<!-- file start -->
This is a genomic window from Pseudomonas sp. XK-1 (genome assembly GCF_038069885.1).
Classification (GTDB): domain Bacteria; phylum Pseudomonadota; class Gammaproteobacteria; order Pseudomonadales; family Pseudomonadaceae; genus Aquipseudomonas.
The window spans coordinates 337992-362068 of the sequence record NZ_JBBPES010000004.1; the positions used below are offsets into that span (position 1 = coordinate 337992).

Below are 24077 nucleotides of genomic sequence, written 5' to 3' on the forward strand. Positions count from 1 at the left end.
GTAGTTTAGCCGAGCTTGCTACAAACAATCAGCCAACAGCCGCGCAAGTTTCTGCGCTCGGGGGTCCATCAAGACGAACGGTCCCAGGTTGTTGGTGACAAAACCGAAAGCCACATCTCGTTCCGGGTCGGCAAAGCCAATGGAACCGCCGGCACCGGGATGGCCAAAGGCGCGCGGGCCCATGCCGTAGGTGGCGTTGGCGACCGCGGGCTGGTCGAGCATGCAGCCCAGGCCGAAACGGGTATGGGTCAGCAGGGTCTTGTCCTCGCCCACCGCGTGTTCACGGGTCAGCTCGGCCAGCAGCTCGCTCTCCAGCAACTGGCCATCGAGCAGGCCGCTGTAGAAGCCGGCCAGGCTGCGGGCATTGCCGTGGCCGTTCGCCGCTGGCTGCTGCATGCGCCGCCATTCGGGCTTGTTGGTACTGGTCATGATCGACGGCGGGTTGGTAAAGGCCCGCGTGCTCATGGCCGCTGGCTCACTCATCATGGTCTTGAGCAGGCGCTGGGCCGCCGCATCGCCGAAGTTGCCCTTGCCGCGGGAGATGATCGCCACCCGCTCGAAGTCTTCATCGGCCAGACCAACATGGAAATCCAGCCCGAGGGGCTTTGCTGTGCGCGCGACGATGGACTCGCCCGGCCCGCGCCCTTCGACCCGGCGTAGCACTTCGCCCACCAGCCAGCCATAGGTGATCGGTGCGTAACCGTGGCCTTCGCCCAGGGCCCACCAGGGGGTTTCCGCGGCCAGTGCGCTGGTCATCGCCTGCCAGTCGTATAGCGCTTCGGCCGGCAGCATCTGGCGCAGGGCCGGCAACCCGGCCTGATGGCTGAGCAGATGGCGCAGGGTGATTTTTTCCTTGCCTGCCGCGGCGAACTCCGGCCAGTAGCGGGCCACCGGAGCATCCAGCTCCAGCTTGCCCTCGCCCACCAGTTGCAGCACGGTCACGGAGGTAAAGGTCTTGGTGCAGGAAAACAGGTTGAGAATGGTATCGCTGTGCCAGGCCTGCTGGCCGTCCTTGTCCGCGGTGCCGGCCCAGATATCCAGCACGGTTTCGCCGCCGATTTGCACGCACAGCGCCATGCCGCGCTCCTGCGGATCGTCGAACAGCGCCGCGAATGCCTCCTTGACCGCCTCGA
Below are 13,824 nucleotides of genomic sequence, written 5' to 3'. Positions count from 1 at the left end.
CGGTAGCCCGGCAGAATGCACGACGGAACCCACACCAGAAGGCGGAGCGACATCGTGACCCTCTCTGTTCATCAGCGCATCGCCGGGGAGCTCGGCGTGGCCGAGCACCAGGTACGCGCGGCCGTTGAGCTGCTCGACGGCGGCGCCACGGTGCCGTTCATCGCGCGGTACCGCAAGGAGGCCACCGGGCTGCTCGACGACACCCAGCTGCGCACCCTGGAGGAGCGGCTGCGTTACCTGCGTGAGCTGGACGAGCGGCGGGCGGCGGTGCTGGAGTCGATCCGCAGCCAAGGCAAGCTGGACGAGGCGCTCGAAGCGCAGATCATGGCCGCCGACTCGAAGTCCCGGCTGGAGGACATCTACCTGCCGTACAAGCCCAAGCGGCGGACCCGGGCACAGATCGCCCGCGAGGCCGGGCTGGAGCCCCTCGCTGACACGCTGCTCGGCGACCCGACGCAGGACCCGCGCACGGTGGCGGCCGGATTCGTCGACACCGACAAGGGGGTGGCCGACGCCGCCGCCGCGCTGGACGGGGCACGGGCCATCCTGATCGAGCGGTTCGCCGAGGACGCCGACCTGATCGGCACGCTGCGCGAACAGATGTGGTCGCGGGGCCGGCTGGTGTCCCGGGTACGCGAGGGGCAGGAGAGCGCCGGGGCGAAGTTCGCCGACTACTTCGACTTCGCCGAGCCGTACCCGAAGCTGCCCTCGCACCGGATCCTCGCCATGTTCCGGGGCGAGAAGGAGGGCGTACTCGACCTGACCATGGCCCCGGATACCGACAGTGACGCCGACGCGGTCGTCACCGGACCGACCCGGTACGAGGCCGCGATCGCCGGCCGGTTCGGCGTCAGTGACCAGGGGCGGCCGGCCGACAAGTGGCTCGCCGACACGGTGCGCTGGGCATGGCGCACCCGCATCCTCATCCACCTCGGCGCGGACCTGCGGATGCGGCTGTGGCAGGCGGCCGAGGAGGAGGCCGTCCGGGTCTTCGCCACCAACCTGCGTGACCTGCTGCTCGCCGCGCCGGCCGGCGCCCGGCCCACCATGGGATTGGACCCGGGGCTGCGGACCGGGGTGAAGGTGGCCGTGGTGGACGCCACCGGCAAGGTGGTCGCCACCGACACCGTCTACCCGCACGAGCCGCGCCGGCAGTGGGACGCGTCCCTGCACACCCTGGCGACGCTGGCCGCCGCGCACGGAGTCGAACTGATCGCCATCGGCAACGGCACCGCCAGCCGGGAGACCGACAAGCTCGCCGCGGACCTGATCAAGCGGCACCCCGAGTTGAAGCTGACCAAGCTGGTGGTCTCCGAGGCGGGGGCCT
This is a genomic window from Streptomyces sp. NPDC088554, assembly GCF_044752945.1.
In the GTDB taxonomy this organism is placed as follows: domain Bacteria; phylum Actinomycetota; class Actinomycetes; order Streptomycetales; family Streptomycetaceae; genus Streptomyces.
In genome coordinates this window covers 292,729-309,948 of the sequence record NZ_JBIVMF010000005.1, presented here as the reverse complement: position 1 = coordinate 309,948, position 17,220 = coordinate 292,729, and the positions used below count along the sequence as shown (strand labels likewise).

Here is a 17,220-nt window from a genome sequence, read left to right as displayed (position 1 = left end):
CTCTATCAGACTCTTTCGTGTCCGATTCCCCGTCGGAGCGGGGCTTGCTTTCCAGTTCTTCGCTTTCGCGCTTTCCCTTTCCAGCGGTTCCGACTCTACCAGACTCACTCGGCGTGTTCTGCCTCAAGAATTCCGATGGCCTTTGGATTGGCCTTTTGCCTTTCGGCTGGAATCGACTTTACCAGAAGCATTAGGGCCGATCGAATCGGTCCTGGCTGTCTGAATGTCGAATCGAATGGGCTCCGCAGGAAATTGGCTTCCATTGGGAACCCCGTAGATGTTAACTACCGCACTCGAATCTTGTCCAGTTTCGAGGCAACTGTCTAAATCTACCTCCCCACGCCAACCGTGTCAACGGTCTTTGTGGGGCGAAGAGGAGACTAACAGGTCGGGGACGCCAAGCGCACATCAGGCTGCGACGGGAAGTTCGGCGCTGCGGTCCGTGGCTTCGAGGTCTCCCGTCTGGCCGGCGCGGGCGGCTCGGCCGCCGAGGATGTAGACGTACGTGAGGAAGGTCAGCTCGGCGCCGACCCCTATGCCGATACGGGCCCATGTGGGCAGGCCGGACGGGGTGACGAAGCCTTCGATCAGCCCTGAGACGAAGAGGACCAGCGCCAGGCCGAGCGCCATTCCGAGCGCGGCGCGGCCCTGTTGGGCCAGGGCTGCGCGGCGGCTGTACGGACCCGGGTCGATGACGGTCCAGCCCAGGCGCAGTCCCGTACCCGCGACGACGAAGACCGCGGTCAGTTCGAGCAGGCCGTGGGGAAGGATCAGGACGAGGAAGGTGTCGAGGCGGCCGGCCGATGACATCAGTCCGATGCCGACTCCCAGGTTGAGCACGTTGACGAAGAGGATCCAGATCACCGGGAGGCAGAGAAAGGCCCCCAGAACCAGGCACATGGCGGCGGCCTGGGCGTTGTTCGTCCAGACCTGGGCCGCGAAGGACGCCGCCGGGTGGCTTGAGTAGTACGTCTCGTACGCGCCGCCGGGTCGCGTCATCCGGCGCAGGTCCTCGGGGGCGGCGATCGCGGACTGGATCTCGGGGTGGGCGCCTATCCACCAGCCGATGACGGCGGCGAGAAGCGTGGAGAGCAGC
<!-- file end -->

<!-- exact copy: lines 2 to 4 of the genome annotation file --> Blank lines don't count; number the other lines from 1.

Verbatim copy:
Classification (GTDB): domain Bacteria; phylum Pseudomonadota; class Gammaproteobacteria; order Pseudomonadales; family Pseudomonadaceae; genus Aquipseudomonas.
The window spans coordinates 337992-362068 of the sequence record NZ_JBBPES010000004.1; the positions used below are offsets into that span (position 1 = coordinate 337992).

Below are 24077 nucleotides of genomic sequence, written 5' to 3' on the forward strand. Positions count from 1 at the left end.